Run one or Exclude one test with Gradle

From time to time you only want to run one test, one test method, one class or one package from the command-line.

Or on the contrary: you want to exclude / ignore one specific test or group of tests during the build cycle.

Excluding tests from the build cycle by the command line usually occurs when the following scenarios meet:

  • A test requires significant amount of resources (time, memory, disk space, etc.)
  • The run needs to be independent from the IDE (to reenact the Continuous Integration / Continuous Delivery pipeline) as some IDEs load test-dependencies on the compile-time class-path.
  • You have no or limited ability to change the code-base

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Run one or Exclude one test with Maven

From time to time you only want to run one test, one test method, one class or one package from the command-line.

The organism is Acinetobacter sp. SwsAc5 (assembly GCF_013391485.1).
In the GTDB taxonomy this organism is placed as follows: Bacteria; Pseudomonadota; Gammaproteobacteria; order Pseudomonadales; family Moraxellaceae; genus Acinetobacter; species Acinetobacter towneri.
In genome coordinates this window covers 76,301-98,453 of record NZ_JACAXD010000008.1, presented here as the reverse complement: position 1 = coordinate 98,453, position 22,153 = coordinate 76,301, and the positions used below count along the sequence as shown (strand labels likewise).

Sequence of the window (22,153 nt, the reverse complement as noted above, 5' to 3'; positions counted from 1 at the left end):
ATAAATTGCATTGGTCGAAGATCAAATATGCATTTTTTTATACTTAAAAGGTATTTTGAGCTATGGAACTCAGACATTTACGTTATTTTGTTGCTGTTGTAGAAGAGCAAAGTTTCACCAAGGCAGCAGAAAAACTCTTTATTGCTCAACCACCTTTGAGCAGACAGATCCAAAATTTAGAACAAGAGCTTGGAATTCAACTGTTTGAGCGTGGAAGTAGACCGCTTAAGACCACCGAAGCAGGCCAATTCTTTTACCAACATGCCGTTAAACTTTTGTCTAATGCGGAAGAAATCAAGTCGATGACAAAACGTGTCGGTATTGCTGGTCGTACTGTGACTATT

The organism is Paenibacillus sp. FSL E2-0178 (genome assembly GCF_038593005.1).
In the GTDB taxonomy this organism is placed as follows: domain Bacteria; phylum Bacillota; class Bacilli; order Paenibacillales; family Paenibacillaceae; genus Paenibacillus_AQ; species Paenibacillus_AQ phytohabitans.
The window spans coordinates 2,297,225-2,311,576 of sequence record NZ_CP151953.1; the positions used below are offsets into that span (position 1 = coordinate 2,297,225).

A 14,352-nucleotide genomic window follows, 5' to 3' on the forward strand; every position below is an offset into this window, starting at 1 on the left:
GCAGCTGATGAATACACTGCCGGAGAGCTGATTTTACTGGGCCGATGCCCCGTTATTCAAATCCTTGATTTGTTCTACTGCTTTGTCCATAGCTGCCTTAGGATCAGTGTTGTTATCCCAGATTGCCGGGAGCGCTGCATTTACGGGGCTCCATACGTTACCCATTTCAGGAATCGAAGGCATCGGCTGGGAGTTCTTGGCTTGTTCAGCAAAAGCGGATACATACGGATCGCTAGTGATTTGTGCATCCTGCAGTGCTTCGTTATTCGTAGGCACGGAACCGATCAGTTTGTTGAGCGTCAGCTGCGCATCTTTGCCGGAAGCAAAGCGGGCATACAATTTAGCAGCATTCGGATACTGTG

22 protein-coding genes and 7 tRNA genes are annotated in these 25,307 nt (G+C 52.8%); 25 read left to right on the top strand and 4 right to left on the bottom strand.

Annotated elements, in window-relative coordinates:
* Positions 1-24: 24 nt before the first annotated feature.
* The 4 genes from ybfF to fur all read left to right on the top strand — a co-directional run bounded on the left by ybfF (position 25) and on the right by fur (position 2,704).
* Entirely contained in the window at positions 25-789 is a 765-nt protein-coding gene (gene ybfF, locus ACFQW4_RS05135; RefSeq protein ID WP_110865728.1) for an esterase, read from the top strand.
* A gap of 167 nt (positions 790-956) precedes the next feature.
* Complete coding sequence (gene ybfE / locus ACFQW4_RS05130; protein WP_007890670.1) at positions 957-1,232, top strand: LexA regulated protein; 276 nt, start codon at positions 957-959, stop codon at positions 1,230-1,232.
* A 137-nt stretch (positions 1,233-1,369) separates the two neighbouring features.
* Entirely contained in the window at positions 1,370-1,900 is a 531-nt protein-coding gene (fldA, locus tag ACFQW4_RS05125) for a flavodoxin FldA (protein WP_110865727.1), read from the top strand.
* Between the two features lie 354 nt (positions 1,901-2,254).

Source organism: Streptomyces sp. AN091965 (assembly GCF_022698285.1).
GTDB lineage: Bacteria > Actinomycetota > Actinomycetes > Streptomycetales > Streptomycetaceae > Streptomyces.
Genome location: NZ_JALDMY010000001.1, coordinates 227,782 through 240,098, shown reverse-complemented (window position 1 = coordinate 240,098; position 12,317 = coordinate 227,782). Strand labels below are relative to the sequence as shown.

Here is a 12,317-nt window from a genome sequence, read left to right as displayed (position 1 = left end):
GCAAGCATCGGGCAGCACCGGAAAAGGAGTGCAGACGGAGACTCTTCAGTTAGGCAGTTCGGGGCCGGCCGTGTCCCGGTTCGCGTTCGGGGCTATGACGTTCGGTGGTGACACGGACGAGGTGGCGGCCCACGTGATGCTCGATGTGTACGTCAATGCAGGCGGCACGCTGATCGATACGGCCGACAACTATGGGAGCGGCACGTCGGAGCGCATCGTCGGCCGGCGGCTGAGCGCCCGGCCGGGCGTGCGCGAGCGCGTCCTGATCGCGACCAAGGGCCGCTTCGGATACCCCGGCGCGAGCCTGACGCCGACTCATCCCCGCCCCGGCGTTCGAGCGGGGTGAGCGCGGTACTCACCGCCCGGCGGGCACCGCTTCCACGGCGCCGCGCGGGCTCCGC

Or on the contrary: you want to exclude / ignore one specific test or group of tests during the build cycle.

Excluding tests from the build cycle by the command line usually occurs when the following scenarios meet:

  • A test requires significant amount of resources (time, memory, disk space, etc.)
  • The run needs to be independent from the IDE (reenact the Continuous Integration / Continuous Delivery pipeline) as some IDEs load test-dependencies on the compile-time class-path.
  • You have no or limited ability to change the code-base
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Spicy Spring: Creating a Fully Executable Jar

With a Spring (Boot/Cloud) application you can create a fully executable JAR, where the jar can be run from the command-line by just calling ./my-own-jar-0.0.1.jar.
My colleague Mr. Haki wrote a nice blog about creating a fully executable JAR for Grails.

Together with the famous one-liner of Josh Long in mind: “Make JAR not WAR!”, create a JAR whenever you develop a Spring Boot/Cloud application. As described in Mr. Haki’s blog, it is very easy to make our Spring application executable:

Maven configuration

Gradle configuration

You can find the description in the Spring Reference guide.

Happy Developing! And remember, “Make JAR not WAR!”

Prevent ‘No plugin found’ in multi-module maven